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Loran "Dale" Emery
August 26, 1916 - December 15, 2014

Loran "Dale" Emery was born to George & Lulu (Benjamin) Emery on August 26, 1916, in Beresford, South Dakota. He died at home on Monday, December 15, 2014.

Growing up on a farm in the South Dakota plains during both the Dust Bowl and the Great Depression, Dale's childhood was far from easy. His family constantly struggled to make ends meet and often had to rely upon the kindness of others. When Dale was seven, his father suffered a debilitating injury and was no longer able to work, so Dale and his brothers were forced to take over all the farm duties. Dale was able to go to school until the eighth grade, but then took a four-year hiatus while he ran the farm. In a time where education was a luxury many farmers couldn't afford, and he was already older than the other students, he insisted on attending high school with his sister, despite his father's protests. While in school, he still took care of all of the family's livestock and also worked for the WPA so his family wouldn't starve. The next year, he won the contract for the local school bus route and made his own horse-drawn bus.

After graduating high school in 1937, with virtually no job prospects on the horizon, Dale agreed to drive three single women to their new home in Oregon. He took a bus to Junction City and enlisted the help of a family friend to find work. He finally found a few farm jobs.

In March of 1938, Dale met Helen "Betty" Giddings at a party where he was singing and she was playing piano. She had a car and graciously offered him a ride home.  He once wrote, "From that point on, nothing else seemed to be of any significance. I knew at once she was what I had been looking for my whole life." Dale married "Betts," as he affectionately called her, on July 9, 1939. They built a life together centered around family, friends and shared hobbies. As a couple, they played bridge and danced, and grew deep roots in the Stayton community. They were well-known as huge supporters of Stayton High School athletics, starting when their children were in school, and continuing until Betty's final years.  They had season tickets to the Salem-Keizer Volcanoes for 13 years.  They also had season tickets to the Salem Concert Band. Trivia buffs, they never missed an episode of Jeopardy or Wheel of Fortune. For the better part of a century, Dale and his Betts were inseparable.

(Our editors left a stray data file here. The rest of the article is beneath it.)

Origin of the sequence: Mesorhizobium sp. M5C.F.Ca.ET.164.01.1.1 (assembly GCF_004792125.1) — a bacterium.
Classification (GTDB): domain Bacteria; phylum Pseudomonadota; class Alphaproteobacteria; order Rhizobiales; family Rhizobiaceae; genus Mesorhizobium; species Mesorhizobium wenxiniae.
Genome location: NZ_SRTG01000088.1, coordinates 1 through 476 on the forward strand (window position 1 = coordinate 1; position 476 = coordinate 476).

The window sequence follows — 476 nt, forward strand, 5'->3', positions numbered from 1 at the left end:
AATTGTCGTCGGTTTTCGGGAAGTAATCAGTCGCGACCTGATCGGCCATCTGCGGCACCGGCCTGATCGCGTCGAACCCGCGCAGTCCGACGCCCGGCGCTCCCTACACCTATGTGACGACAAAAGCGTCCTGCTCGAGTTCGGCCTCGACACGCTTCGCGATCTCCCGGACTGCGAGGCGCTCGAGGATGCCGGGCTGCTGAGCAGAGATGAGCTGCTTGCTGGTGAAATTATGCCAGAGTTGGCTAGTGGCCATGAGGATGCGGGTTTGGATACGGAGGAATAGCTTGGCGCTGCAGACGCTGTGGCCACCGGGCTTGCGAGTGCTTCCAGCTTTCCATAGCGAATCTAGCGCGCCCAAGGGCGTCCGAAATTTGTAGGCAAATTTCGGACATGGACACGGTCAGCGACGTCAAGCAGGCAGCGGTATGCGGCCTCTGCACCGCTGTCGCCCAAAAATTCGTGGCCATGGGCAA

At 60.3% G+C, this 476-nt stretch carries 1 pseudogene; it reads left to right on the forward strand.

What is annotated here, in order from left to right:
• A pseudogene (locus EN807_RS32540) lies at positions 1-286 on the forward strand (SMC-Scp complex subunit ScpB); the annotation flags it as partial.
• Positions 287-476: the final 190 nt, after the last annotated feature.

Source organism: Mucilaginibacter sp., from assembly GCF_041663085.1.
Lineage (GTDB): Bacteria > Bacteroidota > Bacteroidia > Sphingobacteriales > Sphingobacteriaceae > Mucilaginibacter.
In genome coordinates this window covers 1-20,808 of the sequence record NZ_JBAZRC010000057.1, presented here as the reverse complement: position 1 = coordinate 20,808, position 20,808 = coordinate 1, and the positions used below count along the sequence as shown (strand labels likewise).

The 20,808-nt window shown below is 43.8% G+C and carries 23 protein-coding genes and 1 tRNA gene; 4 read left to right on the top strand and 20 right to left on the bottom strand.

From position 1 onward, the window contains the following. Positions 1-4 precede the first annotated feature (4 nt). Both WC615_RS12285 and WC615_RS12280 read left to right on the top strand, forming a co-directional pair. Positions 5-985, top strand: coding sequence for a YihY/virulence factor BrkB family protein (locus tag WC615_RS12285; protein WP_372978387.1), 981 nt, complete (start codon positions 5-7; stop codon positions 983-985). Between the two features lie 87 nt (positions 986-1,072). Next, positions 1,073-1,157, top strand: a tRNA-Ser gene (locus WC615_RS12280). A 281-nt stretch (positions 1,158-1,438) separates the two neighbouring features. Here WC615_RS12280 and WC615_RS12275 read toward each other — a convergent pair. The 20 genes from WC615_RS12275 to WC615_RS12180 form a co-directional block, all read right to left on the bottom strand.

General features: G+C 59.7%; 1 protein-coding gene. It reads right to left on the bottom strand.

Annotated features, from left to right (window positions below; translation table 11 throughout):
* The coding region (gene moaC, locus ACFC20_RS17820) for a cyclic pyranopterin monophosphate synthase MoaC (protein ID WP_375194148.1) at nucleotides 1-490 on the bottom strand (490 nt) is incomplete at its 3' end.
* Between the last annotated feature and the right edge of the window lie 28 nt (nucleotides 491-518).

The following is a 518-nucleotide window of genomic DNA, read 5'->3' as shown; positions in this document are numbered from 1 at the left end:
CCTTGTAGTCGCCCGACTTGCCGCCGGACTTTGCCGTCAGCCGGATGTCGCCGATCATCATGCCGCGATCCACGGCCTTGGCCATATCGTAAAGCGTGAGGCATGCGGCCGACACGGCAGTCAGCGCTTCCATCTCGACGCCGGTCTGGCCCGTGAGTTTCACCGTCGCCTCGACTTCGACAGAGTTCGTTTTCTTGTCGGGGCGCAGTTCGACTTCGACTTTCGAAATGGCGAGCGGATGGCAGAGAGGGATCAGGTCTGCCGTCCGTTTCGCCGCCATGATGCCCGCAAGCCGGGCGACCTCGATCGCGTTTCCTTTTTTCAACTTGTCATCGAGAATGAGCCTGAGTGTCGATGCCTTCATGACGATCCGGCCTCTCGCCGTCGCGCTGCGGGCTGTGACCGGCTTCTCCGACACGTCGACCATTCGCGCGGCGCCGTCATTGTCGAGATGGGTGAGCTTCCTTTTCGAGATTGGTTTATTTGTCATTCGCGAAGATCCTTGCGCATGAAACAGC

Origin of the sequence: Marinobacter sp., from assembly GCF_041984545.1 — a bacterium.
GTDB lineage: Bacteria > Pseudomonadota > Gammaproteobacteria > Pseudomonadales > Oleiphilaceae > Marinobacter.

Before starting his own business, Dale worked in the shipyards during World War II, worked for a construction company, and then eventually worked on the Detroit Dam project, which brought his family to Stayton. He worked for his brother developing memorial parks for several years after that. When the City of Stayton chose to require residents on his street to pay for curbs and sidewalks, Dale decided to save some money and pour his own. His neighbors were so impressed with his work that they asked him to do theirs as well. And without Dale even realizing it, Emery & Sons Construction was born, when Dale was 51 years old.  It started as Dale alone, then grew to his children and future son-in-law, then slowly but surely kept growing until it had nearly 200 employees. Dale continued working until he turned 90, at which point he retired and sold the company.

People who worked for Dale know that while he wasn’t always the easiest man to work for, he took great pride in taking care of his employees and providing quality workmanship. His dedication to perfection is what earned his company its stellar reputation and success.

The community will remember Dale for his generous spirit and philanthropy, doing things like buying all the canned food at the Stayton High Booster Auction, and then donating it to the food bank so he could help two organizations at once. A two-fer, he’d have called it.

Friends will remember how music played a huge role in Dale’s life. It was how he met the love of his life, and it was how he kept himself going after she passed. He was a born performer. Dale joined the Oregon Old Time Fiddlers Association at 90 and spent hours practicing his music or jamming with friends.

His family will never forget Sunday morning hotcakes, a tradition for more than 70 years. They’ll remember his love of animals, his awesome apple pies, how he wasn’t afraid to speak his mind, his endless array of silly stories, songs and poems, and the fact that he didn’t hesitate to grant second chances. He wasn’t afraid to show emotion, but unquestionably shed many more tears from laughter in this life than sadness. And he always kept the cookie jar full.

Dale is survived by his sister, Clista Gray, sons, Clay (Kim) Emery and Larry (Nancy) Emery, daughter, Darlene (Rich) Manning, 10 grandchildren, 23 great grandchildren, and five great-great grandchildren. He was preceded in death by his wife, Betty (1921-2012), parents, George (1880-1963) and Lulu (1879-1972), stepmother Marie (1890-1976), brother, Clayton (1909-1976), stepbrother, Norman (1911-2006), and sisters, Guida (1914-1999), Vylo (1920-2014), and Ilah Jean (1929-1999).

The family would like to thank Leslie Ward, Karen Schaefer, and Santiam Hospital staff for their hard work and excellent care. We are eternally grateful.

To honor Dale's memory, his family has planned a Celebration of Life for Sunday, December 28, 1:00 p.m., at the Stayton High School Gymnasium.

In lieu of flowers, memorial contributions can be made to Willamette Humane Society or Stayton High School athletics. Arrangements by North Santiam Funeral Service
 


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